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Generally Accepted Auditing Standards
This Article Discusses Generally Accepted Auditing Standards
In recent years the need for improved auditing standards has risen with the public’s demand for increased corporate accounting regulation. This paper discusses the nature and functions of auditing and addresses the elements of the Generally Accepted Auditing Standards (GAAS), how these standards apply to financial, operational, and compliance audits, the effect that the Sarbanes-Oxley Act of 2002 (SOX) and the Public Company Accounting Oversight Board (PCAOB) will have on audits of publicly traded companies, and the additional requirements that are placed on auditors from SOX and PCAOB.
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Statements on Auditing Standards (SASs)
The Elements of Generally Accepted Auditing Standards
In the late 1940s members of the American Institute of Certified Public Accountants (AICPA) developed a set of standards for auditing professionals. Known as the 10 generally accepted auditing standards, these standards were later incorporated into the Statements on Auditing Standards (SASs). The 10 generally accepted auditing standards fall under three main categories:
general standards – (i) audits are to be performed by a trained and proficient auditor, (ii) all matters relating to the assignment should be addressed with an independence in mental attitude, (iii) due professional care is to be exercised;
standards of field work – (i) work is to be adequately planned and properly supervised, (ii) to assess the risk of material misstatements, a sufficient understanding of the entity is necessary, (iii) competent audit evidence is to be obtained through auditing procedures performed to afford a reasonable basis for an opinion;
standards of reporting – (i) report whether the financial statements are presented in accordance with generally accepted accounting principles, (ii) report the circumstances in which principles have not been consistently observed in the current period, (iii) informative disclosures in the financial statements are to be reasonably adequate, (iv) report an expression or opinion regarding financial statements.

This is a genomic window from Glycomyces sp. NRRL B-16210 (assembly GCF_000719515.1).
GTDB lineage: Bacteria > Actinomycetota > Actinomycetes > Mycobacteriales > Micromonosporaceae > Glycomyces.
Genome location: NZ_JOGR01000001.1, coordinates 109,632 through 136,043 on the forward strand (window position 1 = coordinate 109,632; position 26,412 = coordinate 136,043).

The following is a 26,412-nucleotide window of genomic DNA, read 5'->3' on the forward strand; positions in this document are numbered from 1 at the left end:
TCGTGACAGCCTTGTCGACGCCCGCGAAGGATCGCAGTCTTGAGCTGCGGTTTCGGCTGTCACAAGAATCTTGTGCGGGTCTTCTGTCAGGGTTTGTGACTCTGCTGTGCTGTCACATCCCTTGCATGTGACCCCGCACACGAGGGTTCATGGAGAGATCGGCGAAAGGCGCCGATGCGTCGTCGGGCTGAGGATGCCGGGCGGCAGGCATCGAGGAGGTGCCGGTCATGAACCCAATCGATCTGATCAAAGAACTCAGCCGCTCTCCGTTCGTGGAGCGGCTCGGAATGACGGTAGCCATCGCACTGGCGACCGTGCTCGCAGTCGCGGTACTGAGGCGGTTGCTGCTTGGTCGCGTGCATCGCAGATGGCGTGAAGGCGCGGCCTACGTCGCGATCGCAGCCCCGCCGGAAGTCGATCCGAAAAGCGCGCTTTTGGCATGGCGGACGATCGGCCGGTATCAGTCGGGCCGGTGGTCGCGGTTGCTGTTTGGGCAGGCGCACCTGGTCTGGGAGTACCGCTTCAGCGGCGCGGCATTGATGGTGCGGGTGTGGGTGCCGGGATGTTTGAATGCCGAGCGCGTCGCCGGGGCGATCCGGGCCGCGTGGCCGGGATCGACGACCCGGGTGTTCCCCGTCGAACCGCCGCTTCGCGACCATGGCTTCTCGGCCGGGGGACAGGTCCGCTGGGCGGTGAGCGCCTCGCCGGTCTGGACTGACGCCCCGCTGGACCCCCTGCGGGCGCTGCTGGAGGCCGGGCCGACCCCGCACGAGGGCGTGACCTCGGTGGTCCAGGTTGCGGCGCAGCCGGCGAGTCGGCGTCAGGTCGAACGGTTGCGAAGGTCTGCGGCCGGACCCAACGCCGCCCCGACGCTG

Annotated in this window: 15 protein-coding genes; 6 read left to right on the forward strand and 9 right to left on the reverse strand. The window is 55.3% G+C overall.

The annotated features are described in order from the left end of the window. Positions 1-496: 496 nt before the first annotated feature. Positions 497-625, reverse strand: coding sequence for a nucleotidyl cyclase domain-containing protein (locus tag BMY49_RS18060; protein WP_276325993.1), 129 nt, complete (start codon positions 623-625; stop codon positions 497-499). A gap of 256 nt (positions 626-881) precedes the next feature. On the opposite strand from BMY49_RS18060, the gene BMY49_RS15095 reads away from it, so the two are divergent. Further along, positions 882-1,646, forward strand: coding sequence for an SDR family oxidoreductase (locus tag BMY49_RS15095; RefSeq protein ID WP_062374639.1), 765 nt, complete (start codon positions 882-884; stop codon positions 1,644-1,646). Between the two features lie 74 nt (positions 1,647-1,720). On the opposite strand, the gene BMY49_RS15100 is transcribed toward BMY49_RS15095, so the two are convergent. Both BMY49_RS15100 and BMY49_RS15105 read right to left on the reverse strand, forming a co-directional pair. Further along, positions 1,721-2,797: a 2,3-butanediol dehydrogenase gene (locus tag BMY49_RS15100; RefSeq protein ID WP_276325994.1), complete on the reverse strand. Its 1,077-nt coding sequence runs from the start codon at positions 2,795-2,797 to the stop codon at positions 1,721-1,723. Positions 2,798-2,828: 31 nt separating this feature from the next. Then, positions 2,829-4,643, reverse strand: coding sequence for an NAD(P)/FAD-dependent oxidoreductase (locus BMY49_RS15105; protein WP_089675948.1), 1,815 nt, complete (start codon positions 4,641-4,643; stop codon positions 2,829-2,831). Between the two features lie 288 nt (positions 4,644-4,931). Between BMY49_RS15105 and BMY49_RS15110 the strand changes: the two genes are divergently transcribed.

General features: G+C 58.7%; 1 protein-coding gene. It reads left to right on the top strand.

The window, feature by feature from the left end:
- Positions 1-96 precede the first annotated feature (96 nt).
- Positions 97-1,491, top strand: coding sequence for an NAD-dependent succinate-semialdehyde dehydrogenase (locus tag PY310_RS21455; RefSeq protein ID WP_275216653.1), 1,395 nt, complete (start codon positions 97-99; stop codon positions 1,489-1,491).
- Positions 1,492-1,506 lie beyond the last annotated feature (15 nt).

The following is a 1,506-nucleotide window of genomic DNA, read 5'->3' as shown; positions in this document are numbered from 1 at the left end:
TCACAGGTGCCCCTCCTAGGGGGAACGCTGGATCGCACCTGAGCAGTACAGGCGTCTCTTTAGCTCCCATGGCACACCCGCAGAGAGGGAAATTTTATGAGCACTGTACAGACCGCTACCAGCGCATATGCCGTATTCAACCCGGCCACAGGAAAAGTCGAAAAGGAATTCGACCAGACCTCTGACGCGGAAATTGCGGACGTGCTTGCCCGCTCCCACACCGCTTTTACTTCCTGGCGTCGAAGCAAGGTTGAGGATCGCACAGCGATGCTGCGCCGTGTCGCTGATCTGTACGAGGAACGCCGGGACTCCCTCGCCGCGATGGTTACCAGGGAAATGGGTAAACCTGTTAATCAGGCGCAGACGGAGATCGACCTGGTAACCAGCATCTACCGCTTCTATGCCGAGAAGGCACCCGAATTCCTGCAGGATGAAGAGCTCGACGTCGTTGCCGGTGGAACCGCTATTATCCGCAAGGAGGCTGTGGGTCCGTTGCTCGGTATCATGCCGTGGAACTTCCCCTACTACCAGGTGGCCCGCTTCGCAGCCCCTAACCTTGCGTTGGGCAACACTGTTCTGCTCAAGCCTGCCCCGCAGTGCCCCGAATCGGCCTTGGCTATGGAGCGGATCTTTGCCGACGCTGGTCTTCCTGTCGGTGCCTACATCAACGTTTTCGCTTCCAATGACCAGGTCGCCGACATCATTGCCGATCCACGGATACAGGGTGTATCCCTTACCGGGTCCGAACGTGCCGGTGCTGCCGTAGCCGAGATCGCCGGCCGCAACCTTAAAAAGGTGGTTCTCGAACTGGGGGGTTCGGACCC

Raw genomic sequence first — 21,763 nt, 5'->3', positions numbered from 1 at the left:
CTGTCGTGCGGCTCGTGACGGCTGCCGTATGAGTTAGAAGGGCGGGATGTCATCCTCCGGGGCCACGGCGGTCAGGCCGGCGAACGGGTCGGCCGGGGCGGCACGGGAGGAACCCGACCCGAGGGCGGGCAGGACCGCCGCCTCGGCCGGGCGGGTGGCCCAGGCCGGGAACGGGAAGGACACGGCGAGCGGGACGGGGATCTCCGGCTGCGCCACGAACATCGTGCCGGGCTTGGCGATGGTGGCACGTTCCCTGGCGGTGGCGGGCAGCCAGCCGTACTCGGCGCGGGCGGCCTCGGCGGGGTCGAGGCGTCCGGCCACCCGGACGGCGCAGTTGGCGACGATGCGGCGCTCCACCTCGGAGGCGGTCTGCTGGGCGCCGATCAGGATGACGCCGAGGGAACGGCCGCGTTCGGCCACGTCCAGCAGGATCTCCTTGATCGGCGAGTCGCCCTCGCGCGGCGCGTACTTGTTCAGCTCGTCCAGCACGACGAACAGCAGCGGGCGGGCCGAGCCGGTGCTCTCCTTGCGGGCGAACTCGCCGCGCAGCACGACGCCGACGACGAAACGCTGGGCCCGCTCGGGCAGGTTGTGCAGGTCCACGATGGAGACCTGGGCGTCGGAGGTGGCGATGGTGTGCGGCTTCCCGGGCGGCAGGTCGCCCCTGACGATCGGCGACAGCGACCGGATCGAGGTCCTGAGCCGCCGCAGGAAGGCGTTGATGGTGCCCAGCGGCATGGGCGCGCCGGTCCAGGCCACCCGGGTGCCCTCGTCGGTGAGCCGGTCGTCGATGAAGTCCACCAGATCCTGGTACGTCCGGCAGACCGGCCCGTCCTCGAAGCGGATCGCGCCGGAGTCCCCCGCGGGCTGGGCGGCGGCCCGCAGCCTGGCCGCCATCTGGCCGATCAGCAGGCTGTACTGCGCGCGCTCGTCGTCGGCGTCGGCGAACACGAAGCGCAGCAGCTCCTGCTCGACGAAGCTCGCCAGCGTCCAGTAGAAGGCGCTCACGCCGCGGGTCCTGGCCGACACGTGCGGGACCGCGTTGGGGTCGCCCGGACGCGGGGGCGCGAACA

Compliance Equals Accordance with Rules
Financial, Operational and Compliance Audits
Financial statement audits are performed in coordination with GAAP and other established criteria when obtaining evidence about a company’s presentation of its financial position. Evidence evaluated includes results of operations and cash flows for the purpose of conveying an opinion for users of the financial data. To ensure independence in mental attitude, as noted under GAAS general standards, most states have enacted laws so that only certified public accountants (CPAs) can perform financial statement audits. To further enforce this GAAS element, many corporations hire an external audit firm.
An operational audit evaluates a company’s efficiency and effectiveness in regard to operational activities in relation to specified objectives. The standards of field work area of auditing plays an important role in operational audits. A high degree of importance is placed on the auditor’s efficiency and effectiveness reports and the auditor’s recommendations for improvement by the entity.